Routine Testing All pregnant women undergo a battery
of tests early in pregnancy. These tests include blood
tests (blood count, blood type, rubella immunity,
hepatitis, and a state-required test for syphilis), a urine
culture, a Pap test, a state-required cervical culture for
gonorrhea and a chlamydia culture.
Rh-negative women are tested for RH antibodies around
28 weeks of pregnancy and receive a RhoGam injection.
We routinely test for gestational diabetes at 28 weeks.
We offer an enhanced serum alpha-fetal protein test
(AFP) at 16-18 weeks, which screens for head and
spinal defects and Down’s syndrome.
Ultrasound You may be asked to have an ultrasound,
also known as an echogram or a sonogram. The most
common reason for an ultrasound scan is to date a
pregnancy, since menstrual dates may be unreliable in
up to 40 percent of all pregnant women.
It is extremely important to have an accurate estimation
of your due date for several reasons. If you should
develop complications, the management of your
problem is highly dependent on your gestational age.
The earlier in pregnancy an ultrasound scan is
performed, the more accurate it is for dating.
Ultrasound scans may also be used to detect multiple
fetuses, to find many (but not all) types of congenital
malformations, to determine the cause of vaginal
bleeding, and to detect fetal growth retardation. All
high-risk patients should be scanned at least once, and
sometimes serially, during their pregnancy.
Most patients are reassured by seeing their unborn baby
move on the ultrasound screen, and some preliminary
studies indicate the ultrasound scans may help start the
bonding process even before birth.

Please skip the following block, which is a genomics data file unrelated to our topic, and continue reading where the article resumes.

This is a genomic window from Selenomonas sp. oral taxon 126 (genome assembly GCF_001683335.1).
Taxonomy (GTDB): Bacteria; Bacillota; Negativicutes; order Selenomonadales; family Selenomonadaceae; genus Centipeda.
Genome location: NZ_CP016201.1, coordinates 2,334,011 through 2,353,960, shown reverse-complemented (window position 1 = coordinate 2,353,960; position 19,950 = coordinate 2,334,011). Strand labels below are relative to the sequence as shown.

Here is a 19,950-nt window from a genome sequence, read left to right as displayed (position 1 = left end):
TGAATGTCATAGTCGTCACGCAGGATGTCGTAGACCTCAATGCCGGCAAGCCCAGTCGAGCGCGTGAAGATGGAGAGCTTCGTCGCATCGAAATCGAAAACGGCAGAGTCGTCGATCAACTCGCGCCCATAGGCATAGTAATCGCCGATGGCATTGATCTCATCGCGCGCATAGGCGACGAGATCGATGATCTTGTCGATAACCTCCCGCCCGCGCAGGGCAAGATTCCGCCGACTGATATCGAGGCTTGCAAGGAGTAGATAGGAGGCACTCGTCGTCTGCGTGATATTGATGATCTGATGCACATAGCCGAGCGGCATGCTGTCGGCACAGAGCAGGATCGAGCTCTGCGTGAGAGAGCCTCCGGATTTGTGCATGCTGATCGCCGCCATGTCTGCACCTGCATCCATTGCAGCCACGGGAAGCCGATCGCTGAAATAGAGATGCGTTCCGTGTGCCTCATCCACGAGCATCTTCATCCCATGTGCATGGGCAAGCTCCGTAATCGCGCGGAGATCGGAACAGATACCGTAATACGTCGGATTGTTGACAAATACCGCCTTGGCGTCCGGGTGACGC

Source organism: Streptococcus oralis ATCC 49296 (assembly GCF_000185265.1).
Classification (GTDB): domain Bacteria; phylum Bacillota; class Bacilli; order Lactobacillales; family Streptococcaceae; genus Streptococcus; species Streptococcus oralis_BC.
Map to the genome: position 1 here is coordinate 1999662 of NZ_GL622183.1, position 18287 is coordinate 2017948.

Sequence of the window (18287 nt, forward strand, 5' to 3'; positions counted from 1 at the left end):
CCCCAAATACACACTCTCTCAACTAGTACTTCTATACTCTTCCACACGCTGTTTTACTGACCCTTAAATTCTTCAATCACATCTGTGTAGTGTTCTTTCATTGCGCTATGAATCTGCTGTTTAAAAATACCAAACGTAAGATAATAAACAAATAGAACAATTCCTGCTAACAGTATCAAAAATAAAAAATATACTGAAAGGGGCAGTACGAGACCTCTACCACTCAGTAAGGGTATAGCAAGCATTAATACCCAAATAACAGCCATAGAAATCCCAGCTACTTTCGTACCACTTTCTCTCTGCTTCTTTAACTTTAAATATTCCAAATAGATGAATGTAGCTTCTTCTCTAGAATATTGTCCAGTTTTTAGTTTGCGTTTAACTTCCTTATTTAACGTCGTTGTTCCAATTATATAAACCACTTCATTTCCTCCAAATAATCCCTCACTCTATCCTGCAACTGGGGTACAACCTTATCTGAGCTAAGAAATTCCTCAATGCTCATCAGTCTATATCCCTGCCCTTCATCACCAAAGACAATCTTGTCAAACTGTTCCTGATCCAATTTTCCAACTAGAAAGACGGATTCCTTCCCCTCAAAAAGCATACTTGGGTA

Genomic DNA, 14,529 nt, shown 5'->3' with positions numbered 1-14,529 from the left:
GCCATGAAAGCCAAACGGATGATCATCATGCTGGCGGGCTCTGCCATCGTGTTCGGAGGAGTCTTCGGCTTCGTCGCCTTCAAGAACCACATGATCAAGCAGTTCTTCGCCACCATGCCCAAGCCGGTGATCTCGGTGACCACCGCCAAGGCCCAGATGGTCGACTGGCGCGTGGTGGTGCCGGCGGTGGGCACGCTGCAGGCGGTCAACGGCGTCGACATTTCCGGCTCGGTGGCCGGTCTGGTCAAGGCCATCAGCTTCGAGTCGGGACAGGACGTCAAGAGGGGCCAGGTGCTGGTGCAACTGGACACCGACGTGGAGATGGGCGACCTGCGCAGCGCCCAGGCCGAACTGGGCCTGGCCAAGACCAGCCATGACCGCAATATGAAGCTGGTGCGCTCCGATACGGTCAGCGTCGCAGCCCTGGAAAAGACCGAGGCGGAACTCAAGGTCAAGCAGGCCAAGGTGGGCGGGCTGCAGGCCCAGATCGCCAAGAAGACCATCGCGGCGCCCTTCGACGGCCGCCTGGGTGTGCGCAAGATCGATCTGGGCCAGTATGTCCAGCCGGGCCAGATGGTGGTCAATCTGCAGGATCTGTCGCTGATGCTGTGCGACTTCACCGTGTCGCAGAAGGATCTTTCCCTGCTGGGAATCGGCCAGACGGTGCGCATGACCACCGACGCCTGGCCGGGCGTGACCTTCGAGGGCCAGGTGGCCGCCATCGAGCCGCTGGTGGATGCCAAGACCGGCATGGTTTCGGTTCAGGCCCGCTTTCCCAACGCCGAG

Amniocentesis and CVS You should inquire about
genetic counseling and amniocentesis if you:
Are in your mid-thirties or older.
Have a personal or family history of a spinal, head or chromosomal defect.
Have a low maternal serum AFP.
This test involves carefully inserting a needle into the
amniotic sac to withdraw a sample of amniotic fluid. A
number of malformations can be diagnosed using
amniocentesis, including Down’s syndrome, other
chromosomal defects, and some spinal and brain
malformations. Amniocentesis carries with it a small
risk of miscarriage or fetal damage (1-in-200
CVS is helpful in the early detection of chromosomal
problems. CVS carries with it a 1-in-100 risk of
miscarriage or fetal damage. Information about
amniocentesis and CVS is available through the office.
All of these tests are optional.
Biophysical Profile and/or Fetal Monitor Tests
If you have certain complications of pregnancy, or if
you are at least one week overdue, you undergo these
simple and non-invasive tests once or twice each week
during the latter part of your pregnancy. These tests are
not used in normal, uncomplicated pregnancies.
For general information or questions, please email us. Please note: Clinical questions cannot be answered via email due to the current HIPAA Regulations.
Notice: All pages and their content are provided as information only. This is not a substitute for medical care or your doctor's attention. Please seek the advice of your doctor.